book

9.

(a)

done

(b)

made

(c)

did

(d)

make

10.

(a)

with

(b)

out

(c)

in

(d)

by

11.

(a)

from

(b)

in

(c)

of

(d)

for

12.

(a)

lack

(b)

lacks

(c)

lacking

(d)

lacked

WRITING: 

Write about cheating for 10 minutes. Correct your partner’s paper.

_______________________________________________________________________

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HOMEWORK

1. VOCABULARY EXTENSION: Choose several of the words from the text. Use a dictionary or Google’s search field (or another search engine) to build up more associations / collocations of each word.

2. INTERNET: Search the Internet and find out about plagiarism and the Turnitin software. Share what you discover with your partner(s) in the next lesson.

3. CHEATING: Make a poster about all the different ways to cheat in class or in an exam. Show your work to your classmates in the next lesson. Did you all have similar things?

4. PLAGIARISM: Write a magazine article about the effects of plagiarism. Include imaginary interviews with a school teacher and a student who cheated.

Read what you wrote to your classmates in the next lesson. Write down new words and expressions.

5. LETTER: Write a letter to the head teacher of a school. Ask her/him three questions about plagiarism in her/his school. Give her/him three suggestions on what (s)he should do to stop students from cheating. Read your letter to your partner(s) in your next lesson. Your partner(s) will answer your questions.

ANSWERS

TRUE / FALSE:

a. T

b. F

c. T

d. F

e. T

f. F

g. T

h. F

SYNONYM MATCH:

1.

survey

a.

questionnaire

2

revealed

b.

shown

3.

struggling

c.

battling

4.

blatantly

d.

obviously

5.

emphasis

e.

importance

6.

tackle

f.

deal with

7.

spot

g.

find

8.

pointed to

h.

highlighted

9.

engage in

i.

do

10.

ignorance

j.

lack of knowledge

PHRASE MATCH:

1.

online

a.

plagiarism

2

copying work

b.

from the Internet

3.

Teachers are struggling under a mountain

c.

of cut-and-pasting

4.

so much emphasis on passing tests meant

d.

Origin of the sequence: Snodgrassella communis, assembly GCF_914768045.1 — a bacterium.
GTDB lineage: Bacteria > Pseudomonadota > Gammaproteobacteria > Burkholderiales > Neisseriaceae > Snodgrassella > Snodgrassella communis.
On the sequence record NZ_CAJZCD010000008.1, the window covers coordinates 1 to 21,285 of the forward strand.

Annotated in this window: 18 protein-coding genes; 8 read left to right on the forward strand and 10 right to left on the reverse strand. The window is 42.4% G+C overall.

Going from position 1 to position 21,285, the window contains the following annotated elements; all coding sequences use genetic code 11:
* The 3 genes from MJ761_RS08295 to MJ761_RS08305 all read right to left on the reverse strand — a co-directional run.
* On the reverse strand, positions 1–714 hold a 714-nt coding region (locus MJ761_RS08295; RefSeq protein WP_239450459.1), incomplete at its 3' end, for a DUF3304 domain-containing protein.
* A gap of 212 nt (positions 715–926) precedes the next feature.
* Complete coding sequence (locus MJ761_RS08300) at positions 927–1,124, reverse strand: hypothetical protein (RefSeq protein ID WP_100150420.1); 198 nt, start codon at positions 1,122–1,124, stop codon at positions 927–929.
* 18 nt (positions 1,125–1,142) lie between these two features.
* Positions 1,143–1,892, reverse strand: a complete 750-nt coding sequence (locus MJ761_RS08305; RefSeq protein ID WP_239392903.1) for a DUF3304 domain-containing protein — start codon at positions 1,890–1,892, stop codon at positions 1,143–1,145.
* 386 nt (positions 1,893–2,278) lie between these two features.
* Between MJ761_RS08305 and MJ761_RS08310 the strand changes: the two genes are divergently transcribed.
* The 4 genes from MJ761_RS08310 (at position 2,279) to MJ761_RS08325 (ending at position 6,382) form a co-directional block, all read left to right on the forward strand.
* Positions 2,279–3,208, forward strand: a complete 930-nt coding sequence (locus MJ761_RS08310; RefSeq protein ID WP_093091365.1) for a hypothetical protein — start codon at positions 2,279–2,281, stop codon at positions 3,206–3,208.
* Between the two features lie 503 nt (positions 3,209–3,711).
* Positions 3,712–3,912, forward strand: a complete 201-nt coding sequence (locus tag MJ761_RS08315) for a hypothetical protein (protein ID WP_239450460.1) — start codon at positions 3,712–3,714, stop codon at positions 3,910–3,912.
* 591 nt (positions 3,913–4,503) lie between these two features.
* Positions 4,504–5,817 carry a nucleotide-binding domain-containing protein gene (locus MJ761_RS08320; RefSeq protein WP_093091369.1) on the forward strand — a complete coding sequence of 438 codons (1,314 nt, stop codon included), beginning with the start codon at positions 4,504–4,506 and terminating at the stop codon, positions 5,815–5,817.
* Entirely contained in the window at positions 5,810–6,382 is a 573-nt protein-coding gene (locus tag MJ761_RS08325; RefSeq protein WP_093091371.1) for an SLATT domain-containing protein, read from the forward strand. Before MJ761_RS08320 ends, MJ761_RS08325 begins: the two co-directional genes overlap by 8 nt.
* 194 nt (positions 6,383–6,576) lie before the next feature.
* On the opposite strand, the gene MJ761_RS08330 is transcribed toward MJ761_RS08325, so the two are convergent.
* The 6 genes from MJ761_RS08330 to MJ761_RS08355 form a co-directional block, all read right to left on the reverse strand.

students were not learning

5.

using all the means available to push up

e.

their coursework marks

6.

To tackle this

f.

issue

7.

Teachers can highlight a block of text

g.

they believe was copied

8.

He pointed to the hundreds of sites that

h.

offer sample essays

9.

more out of ignorance than the desire

i.

to cheat

10.

Pupils are the real

j.

losers

GAP FILL:

Cut-and-paste essays a problem in schools

A survey by Britain’s Association of Teachers and Lecturers (ATL) has revealed that 58 percent of British teachers believe online plagiarism (copying work from the Internet) is a serious problem. Estimates are that over a quarter of students’ work includes writing that was cut-and-pasted directly from a website. ATL general-secretary Dr Mary Bousted said: "Teachers are struggling under a mountain of cut-and-pasting to spot….plagiarism." One shocked teacher explained she had work “so blatantly cut-and-pasted that it still contained adverts from the Web page!" Dr Bousted added that putting so much emphasis on passing tests meant students were not learning. "Unsurprisingly, pupils are using all the means available to push up their coursework marks, often at the expense of any real understanding of the subjects they are studying," she said.

To tackle this issue, many high schools are trying out software that can easily spot plagiarized work. The Turnitin programme is used by universities across the world. Teachers can highlight a block of text they believe was copied and the software searches the Internet to see if it is already online. William Murray, a Turnitin spokesman, said the Internet made it easy for students to cheat. He pointed to the hundreds of sites that offer sample essays and essay-writing services. He added that students often do not know they are cheating when they copy-and-paste from the Web. This view is supported by teacher Diana Barker, who said: "I think the majority of students who engage in plagiarism do it more out of ignorance than the desire to cheat.” Dr Bousted noted that: “Pupils are the real losers because they lack the skills they appear to have.”

LANGUAGE WORK

1 - d

2 - a

3 - b

4 - c

5 - c

6 - b

7 - d

8 - a

9 - b

10 - d

11 - c

12 - a

Cut-and-paste essays a problem in schools